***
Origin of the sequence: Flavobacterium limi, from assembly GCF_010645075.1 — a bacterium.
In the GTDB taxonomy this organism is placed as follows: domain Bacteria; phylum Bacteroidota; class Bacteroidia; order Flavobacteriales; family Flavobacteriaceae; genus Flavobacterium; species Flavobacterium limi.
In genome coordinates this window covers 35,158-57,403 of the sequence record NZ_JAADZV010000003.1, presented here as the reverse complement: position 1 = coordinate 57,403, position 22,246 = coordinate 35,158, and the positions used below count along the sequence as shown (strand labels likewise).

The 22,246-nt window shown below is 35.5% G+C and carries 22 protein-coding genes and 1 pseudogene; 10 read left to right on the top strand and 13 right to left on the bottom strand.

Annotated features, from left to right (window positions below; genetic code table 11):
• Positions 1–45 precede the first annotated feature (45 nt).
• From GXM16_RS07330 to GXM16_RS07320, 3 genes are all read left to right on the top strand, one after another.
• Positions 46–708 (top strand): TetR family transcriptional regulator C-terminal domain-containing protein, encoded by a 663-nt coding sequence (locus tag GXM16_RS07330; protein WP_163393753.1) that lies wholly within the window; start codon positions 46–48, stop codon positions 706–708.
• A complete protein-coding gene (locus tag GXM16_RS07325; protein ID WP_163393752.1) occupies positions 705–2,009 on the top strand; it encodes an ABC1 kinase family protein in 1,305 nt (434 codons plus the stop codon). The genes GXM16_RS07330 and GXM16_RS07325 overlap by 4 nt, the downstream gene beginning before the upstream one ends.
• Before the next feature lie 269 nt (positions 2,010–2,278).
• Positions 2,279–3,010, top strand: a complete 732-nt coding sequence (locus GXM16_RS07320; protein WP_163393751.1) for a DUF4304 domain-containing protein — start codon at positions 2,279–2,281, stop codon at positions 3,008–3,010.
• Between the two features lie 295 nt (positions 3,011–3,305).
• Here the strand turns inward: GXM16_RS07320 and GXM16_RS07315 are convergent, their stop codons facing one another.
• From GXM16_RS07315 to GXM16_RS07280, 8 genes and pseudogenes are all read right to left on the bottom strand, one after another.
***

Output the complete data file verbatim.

Origin of the sequence: Flavobacterium limi, from assembly GCF_010645075.1 — a bacterium.
In the GTDB taxonomy this organism is placed as follows: domain Bacteria; phylum Bacteroidota; class Bacteroidia; order Flavobacteriales; family Flavobacteriaceae; genus Flavobacterium; species Flavobacterium limi.
In genome coordinates this window covers 35,158-57,403 of the sequence record NZ_JAADZV010000003.1, presented here as the reverse complement: position 1 = coordinate 57,403, position 22,246 = coordinate 35,158, and the positions used below count along the sequence as shown (strand labels likewise).

The 22,246-nt window shown below is 35.5% G+C and carries 22 protein-coding genes and 1 pseudogene; 10 read left to right on the top strand and 13 right to left on the bottom strand.

Annotated features, from left to right (window positions below; genetic code table 11):
• Positions 1–45 precede the first annotated feature (45 nt).
• From GXM16_RS07330 to GXM16_RS07320, 3 genes are all read left to right on the top strand, one after another.
• Positions 46–708 (top strand): TetR family transcriptional regulator C-terminal domain-containing protein, encoded by a 663-nt coding sequence (locus tag GXM16_RS07330; protein WP_163393753.1) that lies wholly within the window; start codon positions 46–48, stop codon positions 706–708.
• A complete protein-coding gene (locus tag GXM16_RS07325; protein ID WP_163393752.1) occupies positions 705–2,009 on the top strand; it encodes an ABC1 kinase family protein in 1,305 nt (434 codons plus the stop codon). The genes GXM16_RS07330 and GXM16_RS07325 overlap by 4 nt, the downstream gene beginning before the upstream one ends.
• Before the next feature lie 269 nt (positions 2,010–2,278).
• Positions 2,279–3,010, top strand: a complete 732-nt coding sequence (locus GXM16_RS07320; protein WP_163393751.1) for a DUF4304 domain-containing protein — start codon at positions 2,279–2,281, stop codon at positions 3,008–3,010.
• Between the two features lie 295 nt (positions 3,011–3,305).
• Here the strand turns inward: GXM16_RS07320 and GXM16_RS07315 are convergent, their stop codons facing one another.
• From GXM16_RS07315 to GXM16_RS07280, 8 genes and pseudogenes are all read right to left on the bottom strand, one after another.